All these provisions have to be considered together in order to come to a conclusion whether the provision that a copy of the order of the manager awarding punishment shall be supplied to the workman concerned is a directory provision or a condition precedent to the validity of the order. A mere reading of these provisions makes it clear that while on the one hand the employer, or where there is a manager, the manager, is given authority to dismiss without notice or any compensation in lieu of notice when an employee is found guilty of the misconduct, care has been taken to ensure that no order of dismissal is made without a workman having an opportunity to explain the circumstances alleged against him. Provision is also made that the punishment shall not be awarded arbitrarily but the manager shall take into account the gravity of the misconduct and his previous record and all the circumstances. The further provision that a copy of the order passed by the manager shall be supplied comes into operation only after an order has been made. On an ordinary grammatical construction ft is difficult to see how action which can only be taken after an order has been made can be considered to be a condition precedent to the validity of the order. Where it is intended that even action of this nature would be a condition precedent to the validity of the order of dismissal, it is absolutely necessary in my opinion that this should be stated in so many words. Thus, there could have been a provision, though this would be unusual in my view, that no order of dismissal would be valid in law unless a copy thereof has been supplied to the workman concerned. If there has been such a provision, we would have been bound to hold that this provision as regards supplying a copy of the order to the workman was not directory merely, but was a condition precedent to the validity of the order. Unless, clear words have been used to show that it was the intention of the Standing Order to make such supplying of the copy of the order as a condition precedent to the validity of the order, it is unreasonable to think that such was the intention.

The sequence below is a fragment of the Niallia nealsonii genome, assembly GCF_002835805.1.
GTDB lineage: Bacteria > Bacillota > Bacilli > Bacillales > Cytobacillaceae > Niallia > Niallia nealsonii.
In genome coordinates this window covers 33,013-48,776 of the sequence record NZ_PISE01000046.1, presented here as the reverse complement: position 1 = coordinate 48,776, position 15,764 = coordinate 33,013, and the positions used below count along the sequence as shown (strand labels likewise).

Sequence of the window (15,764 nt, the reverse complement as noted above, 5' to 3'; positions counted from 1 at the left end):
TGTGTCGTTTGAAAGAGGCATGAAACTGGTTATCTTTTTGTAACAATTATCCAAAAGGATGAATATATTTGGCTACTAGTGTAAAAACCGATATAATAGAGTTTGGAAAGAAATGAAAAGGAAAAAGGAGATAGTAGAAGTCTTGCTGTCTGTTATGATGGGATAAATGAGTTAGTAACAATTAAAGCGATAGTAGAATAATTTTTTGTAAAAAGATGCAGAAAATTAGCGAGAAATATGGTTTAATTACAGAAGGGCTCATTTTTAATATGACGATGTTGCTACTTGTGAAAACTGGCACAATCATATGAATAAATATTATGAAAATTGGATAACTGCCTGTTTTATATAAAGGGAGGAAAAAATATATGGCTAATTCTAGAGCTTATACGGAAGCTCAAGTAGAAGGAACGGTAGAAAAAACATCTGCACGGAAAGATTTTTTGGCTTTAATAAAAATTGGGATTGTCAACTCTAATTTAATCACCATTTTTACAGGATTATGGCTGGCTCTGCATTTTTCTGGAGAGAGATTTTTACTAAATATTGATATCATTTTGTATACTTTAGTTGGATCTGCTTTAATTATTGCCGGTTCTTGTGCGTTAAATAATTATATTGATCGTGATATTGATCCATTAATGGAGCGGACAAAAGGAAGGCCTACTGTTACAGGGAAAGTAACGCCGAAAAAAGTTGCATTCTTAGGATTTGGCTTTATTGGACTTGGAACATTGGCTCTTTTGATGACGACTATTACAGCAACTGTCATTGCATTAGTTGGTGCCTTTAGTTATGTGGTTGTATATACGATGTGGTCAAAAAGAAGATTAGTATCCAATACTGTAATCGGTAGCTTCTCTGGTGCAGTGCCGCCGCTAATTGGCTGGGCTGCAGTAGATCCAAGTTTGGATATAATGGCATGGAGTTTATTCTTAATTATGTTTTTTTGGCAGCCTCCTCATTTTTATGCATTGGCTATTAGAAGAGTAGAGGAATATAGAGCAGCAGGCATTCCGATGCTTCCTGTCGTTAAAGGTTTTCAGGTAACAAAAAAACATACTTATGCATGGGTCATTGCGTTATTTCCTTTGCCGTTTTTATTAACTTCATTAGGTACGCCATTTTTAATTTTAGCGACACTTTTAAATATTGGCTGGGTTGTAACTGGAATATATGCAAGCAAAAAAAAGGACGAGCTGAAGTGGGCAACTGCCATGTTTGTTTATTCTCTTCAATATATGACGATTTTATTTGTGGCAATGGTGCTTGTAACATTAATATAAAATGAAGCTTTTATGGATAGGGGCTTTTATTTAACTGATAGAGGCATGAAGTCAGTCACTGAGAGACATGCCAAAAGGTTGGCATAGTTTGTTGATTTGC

6. There is no doubt that if a copy of the order of dismissal is not supplied to the workman, he may find it difficult to make an appeal in proper time. It would be improper conduct for the manager not to comply with the provision that a copy of the order should be supplied and if by reason of such conduct the workman suffers injury, it will be for him to seek such remedy as may be available to him in law against the Manager of the Company. That, however, cannot in my opinion make the provision to supply a copy of the order a condition precedent to the validity of the order.